Oscar Pistorius started out having one of the most inspiring stories in sport. He was born without fibula bones, which led to having both of his legs amputated when he was 11 months old. His parents then divorced when he was 6 years old, and his mother died when he was 15 years old. Now, none of this sounds like a good story, but it wasn’t until Oscar found a way to beat his personal hardships that the story turned good. With his legs being amputated, he was aided with ‘blade-like’ prosthetics. With the help of his prosthetics he began running and not long after he became a dominant sprinter, where he was named the “the fastest man on no legs” leading to the nickname ‘Blade Runner.’
After making a name for himself, he went on to compete in 3 Paralympic Games, and won 6 gold medals. In 2012 when he competed in the Summer Olympics against able bodied runners, he proved his ability to many. Though he was eliminated from the competition after he finished last in the 400m semi-final, he left London after making a big name for himself.
On Valentine’s Day in 2013 everything was about to change. This amazing reputation Oscar had made for himself was about to go ‘down the drain.’ He shot his 29 year old girlfriend, Reeva Steenkamp, four times through the bathroom door, resulting in her death. Initially Oscar claimed it was accidental because he thought she was a burglar, but it wasn’t long into the investigation before detectives suspected a premeditated murder. The trial in 2014, convicted Pistorius of manslaughter, and sentenced him to 5 years in jail.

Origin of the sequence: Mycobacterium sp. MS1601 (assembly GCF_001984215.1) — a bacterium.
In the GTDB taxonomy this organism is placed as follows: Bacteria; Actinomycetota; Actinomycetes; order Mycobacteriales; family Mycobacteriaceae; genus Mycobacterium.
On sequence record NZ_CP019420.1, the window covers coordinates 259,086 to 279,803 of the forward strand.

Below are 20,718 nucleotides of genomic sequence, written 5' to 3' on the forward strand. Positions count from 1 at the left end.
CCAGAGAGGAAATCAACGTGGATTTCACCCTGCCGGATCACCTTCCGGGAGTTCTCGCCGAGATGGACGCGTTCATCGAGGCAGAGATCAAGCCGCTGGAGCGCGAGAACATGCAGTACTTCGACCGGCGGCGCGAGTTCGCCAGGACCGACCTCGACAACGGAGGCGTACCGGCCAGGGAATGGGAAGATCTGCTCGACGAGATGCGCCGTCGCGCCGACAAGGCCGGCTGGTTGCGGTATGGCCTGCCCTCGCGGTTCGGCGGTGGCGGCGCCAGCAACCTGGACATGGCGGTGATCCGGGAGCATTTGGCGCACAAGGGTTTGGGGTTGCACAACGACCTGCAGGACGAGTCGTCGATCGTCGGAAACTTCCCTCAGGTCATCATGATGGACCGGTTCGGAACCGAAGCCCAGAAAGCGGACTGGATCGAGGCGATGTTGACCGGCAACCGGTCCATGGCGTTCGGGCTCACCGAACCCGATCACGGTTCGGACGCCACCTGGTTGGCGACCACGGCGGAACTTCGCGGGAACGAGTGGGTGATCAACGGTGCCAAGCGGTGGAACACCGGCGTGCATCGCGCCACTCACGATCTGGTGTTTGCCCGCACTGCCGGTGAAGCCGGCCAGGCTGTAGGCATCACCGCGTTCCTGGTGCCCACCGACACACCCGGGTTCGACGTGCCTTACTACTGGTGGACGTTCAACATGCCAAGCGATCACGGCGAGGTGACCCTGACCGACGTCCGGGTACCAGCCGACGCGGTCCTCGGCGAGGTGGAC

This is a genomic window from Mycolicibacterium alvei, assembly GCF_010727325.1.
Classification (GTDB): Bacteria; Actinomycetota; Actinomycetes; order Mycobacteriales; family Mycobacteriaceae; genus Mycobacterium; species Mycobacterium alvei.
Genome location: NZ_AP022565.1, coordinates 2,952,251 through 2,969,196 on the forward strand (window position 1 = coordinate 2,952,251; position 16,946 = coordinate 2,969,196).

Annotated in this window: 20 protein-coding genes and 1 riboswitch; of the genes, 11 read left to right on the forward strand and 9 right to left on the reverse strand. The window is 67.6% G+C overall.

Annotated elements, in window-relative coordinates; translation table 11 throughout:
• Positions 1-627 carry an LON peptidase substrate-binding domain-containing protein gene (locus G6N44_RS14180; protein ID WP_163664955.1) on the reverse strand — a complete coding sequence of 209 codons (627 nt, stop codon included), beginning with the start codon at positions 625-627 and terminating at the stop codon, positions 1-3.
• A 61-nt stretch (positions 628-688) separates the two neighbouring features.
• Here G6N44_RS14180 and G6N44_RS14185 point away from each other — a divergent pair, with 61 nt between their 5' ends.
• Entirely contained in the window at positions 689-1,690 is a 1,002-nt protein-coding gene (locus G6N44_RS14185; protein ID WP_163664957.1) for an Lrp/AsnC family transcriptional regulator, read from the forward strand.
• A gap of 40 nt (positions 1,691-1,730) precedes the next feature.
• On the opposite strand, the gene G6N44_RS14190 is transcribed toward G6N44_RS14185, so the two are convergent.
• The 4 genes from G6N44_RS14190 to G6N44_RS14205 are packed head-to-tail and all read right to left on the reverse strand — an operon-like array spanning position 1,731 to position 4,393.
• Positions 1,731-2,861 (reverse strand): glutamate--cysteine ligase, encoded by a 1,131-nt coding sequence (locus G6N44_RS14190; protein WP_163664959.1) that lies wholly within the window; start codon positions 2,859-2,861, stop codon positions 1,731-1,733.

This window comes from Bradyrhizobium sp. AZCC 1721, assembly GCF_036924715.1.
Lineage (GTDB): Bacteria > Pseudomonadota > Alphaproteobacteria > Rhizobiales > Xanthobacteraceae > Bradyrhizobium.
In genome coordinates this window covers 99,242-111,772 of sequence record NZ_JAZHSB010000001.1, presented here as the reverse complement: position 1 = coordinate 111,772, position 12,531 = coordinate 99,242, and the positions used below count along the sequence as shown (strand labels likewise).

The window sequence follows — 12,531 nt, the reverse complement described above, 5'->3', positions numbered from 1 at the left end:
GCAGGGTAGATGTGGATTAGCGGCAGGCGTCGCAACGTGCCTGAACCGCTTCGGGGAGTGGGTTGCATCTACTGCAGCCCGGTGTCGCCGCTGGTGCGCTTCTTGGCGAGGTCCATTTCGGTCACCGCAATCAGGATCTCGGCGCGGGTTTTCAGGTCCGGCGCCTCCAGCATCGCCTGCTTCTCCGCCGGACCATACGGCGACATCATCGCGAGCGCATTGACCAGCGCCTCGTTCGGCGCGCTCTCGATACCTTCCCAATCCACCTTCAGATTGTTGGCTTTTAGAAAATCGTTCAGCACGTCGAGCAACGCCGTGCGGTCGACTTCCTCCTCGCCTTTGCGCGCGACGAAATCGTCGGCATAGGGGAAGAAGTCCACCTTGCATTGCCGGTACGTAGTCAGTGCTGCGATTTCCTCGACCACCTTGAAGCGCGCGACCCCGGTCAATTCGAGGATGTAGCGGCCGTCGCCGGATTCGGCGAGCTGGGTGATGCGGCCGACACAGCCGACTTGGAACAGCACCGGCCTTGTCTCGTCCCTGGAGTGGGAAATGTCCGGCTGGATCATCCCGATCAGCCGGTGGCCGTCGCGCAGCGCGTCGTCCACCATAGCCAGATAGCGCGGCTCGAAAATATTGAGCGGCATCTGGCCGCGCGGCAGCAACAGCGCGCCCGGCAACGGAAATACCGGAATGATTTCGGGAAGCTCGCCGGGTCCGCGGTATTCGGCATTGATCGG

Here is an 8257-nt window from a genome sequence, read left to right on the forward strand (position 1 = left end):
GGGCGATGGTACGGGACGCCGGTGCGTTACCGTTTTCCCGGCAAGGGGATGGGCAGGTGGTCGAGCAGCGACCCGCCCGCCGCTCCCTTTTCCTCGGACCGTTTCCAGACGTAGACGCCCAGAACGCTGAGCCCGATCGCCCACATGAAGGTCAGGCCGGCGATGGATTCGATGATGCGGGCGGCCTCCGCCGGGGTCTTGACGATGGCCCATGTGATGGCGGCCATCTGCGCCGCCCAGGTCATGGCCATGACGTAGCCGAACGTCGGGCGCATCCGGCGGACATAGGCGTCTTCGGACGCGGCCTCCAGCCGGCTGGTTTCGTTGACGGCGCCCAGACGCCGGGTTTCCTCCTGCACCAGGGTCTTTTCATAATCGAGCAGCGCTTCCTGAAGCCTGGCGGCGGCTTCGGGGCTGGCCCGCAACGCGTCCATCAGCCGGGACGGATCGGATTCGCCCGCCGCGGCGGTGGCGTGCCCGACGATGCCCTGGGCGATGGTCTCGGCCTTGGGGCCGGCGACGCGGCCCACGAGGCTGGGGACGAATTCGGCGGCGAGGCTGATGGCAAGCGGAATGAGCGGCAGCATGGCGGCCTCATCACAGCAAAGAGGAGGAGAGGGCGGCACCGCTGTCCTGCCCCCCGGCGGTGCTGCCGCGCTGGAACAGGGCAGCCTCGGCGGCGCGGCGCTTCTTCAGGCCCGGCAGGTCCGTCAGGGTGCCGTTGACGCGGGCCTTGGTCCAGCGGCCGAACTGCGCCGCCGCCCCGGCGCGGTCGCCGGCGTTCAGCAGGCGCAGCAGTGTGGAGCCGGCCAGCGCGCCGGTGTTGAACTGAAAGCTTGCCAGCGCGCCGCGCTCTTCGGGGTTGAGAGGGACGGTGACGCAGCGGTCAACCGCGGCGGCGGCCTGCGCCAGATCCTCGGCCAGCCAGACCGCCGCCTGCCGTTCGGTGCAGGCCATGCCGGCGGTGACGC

On November 24, 2017, South Africa’s Supreme Court of Appeal overturned the old sentence and a new sentence of 13 years and 5 months had been assigned to the once named hero.
An article by Clare Harvey compares how Pistorius’ disability was viewed as positive light before the incident. This is because despite his physical impairments, he found a way to overcome and adjust to his mobility issues. This same disability after the incident can be viewed completely different. After the shooting and death of his girlfriend, his disability is viewed more negatively. It is said that because of his disability he is vulnerable and therefore that is why he shot her. Oscar’s defence team used his disability as a reason for him to receive a lighter sentence, saying that Pistorius is “afflicted by too severe a disability to serve a jail sentence.”
So, do athletes receive special treatments in criminal cases? It makes people question whether his disability gets used as a double edge sword because this man who used to be known as a hero for overcoming his physical impairment is now using the same impairment to defend himself in a murder case. I am left asking whether, if he wasn’t a well known athlete, he still be receiving the same sentencing or would it be more harsh.
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